Politics & Policy

How Not to Address Terrorism

(Lightkeeper/Dreamstime)
Let the Terrorism Risk Insurance Act expire.

House Republicans and Senate Democrats are in the midst of negotiating a deal to extend the Terrorism Risk Insurance Act (TRIA), which expires at the end of this year. They should save themselves the trouble and protect the taxpayer by allowing TRIA to expire. TRIA is no more than corporate welfare wrapped up in the flag. If anything, it has the potential to increase losses from a terrorist attack rather than reduce them, as industry claims.

TRIA is simply a mechanism for allocating the losses from a terrorist attack. It does nothing to deter terrorists. Do we truly believe that terrorists say to each other, “Let’s not attack that building, it’s insured”? Under the best of circumstances, TRIA has zero impact on the cost of a terror attack. To justify TRIA, one must demonstrate why the taxpayer instead of market participants should bear its costs.

TRIA, like all insurance, is about the pooling and sharing of risk. The most likely physical targets of TRIA would be either public buildings or trophy commercial properties, like the World Trade Center. In the case of public buildings, the public already backstops these properties. 

With private commercial properties, there are many possible mechanisms. For instance, a REIT (real-estate investment trust) structure provides a ready avenue for spreading the risk of losses that may result from terrorism. A REIT by its very nature is a diversified vehicle for spreading risk. A common form of risk-sharing is the publicly traded corporation. As most trophy commercial properties are owned by publicly traded corporations, the risk of loss from a terror attack is already spread out across shareholders. Again, the argument must be: Why are taxpayers thought to be better able to bear that risk than shareholders in publicly traded corporations, given the concentrated holdings of corporate equity? Why should middle-class taxpayers subsidize the 1 percent?

The same holds for defenses of TRIA based on workers’ compensation. Let us not forget that the workers’ compensation system is already an insurance system. You don’t need TRIA as an avenue for pooling terrorism-related workers’ compensation risk. The workers’ compensation program is already set up to do so. Does that mean some employers would see their premiums go up? Perhaps, but again, why should the taxpayers bear this risk instead of employers? There’s no free lunch here, just the allocation of losses.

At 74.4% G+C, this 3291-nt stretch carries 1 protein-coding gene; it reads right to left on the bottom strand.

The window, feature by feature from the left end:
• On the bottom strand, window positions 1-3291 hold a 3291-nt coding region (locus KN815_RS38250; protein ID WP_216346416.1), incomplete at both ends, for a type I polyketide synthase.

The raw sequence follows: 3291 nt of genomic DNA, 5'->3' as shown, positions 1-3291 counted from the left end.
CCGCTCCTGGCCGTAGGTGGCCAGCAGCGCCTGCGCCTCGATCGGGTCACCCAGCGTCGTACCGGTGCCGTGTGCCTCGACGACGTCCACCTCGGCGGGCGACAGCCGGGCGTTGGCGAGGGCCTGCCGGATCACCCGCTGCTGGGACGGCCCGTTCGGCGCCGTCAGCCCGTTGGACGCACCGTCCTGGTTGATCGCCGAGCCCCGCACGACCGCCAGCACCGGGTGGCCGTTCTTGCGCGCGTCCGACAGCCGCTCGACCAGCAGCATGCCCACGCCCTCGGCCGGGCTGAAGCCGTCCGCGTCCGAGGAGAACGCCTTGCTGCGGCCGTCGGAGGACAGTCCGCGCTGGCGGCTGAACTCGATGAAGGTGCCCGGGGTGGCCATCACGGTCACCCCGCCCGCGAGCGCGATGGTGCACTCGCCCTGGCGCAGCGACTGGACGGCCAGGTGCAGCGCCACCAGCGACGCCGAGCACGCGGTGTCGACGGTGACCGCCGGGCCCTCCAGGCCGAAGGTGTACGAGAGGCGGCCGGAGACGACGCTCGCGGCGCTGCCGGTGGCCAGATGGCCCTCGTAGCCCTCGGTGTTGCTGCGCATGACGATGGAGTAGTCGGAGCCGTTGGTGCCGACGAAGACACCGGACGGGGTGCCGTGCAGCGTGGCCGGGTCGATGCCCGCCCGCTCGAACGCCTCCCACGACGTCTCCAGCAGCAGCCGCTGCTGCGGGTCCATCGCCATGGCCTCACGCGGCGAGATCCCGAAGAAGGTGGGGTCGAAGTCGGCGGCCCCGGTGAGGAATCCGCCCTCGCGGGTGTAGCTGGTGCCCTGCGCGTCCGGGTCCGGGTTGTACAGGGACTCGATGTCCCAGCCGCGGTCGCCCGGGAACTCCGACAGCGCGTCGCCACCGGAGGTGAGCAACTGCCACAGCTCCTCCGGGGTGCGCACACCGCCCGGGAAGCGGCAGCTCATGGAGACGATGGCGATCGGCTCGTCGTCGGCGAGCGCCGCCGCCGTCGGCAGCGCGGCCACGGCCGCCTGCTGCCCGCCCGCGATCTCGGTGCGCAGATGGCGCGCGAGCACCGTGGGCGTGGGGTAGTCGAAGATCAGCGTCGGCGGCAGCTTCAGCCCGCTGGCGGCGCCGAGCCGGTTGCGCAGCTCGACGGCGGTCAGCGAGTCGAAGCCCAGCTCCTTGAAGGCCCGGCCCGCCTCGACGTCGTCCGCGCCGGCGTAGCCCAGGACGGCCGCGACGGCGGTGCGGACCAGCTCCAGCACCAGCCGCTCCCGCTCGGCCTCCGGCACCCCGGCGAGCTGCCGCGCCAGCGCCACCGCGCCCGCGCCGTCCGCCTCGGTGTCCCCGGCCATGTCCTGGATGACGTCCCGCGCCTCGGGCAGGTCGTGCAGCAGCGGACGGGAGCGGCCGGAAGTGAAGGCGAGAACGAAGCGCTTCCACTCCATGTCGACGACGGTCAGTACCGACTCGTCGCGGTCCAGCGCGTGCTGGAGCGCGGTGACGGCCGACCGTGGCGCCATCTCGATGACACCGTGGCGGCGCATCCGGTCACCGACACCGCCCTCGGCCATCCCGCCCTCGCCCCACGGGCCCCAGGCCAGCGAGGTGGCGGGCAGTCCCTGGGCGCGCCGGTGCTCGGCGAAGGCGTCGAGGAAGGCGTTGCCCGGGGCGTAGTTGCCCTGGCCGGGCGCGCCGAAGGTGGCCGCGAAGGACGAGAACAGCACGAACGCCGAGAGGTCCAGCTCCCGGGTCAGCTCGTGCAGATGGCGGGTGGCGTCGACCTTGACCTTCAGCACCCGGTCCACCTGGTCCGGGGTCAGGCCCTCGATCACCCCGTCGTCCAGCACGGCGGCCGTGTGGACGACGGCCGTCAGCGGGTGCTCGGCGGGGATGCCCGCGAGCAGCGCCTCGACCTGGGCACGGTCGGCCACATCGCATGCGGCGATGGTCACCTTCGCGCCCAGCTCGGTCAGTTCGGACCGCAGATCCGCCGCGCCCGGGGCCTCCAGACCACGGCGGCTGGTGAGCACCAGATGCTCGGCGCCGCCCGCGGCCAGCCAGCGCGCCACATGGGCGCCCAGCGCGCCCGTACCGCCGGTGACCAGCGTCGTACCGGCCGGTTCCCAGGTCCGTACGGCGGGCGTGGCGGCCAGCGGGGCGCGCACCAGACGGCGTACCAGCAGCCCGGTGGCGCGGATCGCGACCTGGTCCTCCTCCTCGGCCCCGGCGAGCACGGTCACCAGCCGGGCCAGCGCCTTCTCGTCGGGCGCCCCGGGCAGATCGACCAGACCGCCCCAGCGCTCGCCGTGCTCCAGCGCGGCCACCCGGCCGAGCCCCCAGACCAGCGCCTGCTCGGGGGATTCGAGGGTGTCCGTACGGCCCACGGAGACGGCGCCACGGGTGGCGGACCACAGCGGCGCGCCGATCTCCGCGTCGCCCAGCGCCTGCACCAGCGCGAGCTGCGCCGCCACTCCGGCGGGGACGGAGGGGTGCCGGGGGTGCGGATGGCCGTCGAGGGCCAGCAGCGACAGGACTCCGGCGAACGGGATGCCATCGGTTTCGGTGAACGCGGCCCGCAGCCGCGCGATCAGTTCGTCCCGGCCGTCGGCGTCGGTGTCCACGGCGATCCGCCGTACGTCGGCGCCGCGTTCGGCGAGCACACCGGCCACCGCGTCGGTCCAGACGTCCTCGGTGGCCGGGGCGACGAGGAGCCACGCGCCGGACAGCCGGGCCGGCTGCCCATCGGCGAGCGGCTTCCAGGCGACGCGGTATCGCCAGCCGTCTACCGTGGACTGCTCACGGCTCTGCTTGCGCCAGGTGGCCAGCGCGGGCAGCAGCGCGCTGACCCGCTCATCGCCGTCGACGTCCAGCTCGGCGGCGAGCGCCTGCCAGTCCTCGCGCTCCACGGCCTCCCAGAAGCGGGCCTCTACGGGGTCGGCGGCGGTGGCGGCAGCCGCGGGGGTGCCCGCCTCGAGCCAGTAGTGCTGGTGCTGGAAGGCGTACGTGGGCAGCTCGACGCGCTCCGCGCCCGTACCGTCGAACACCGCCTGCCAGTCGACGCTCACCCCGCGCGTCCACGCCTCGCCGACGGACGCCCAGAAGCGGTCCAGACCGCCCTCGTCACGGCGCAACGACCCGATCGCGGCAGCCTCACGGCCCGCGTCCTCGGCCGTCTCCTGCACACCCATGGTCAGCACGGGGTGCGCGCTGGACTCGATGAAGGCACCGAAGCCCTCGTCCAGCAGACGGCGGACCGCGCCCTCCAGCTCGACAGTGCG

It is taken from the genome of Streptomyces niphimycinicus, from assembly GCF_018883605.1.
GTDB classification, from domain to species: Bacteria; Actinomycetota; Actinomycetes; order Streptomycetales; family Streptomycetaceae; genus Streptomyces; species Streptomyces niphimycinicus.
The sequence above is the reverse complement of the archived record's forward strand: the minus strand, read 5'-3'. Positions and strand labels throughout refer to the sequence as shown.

It would be bad enough if TRIA simply redistributed losses from corporate America to taxpayers, but TRIA runs the risk of increasing the losses from terrorism. If developers faced the full cost of their design choices — say, that between a glass building façade or reinforced concrete — they would build safer structures. We’ve sadly seen this play out in the national flood-insurance program, where subsidies have encouraged poor construction while also encouraging families to live in harm’s way. Even the Congressional Budget Office has acknowledged that TRIA lessens the incentives to reduce losses from a terror attack. Let’s hope we never find out.

Facing the full costs of their choices, companies may well choose to locate their activities elsewhere. That’s a good thing, as it reduces the potential losses from a terror attack. Arguments that commercial construction would come to a halt without TRIA are simply absurd. The absence of TRIA may well force changes in leverage, design, or the location of real-estate transactions, but these are appropriate responses and should be welcomed.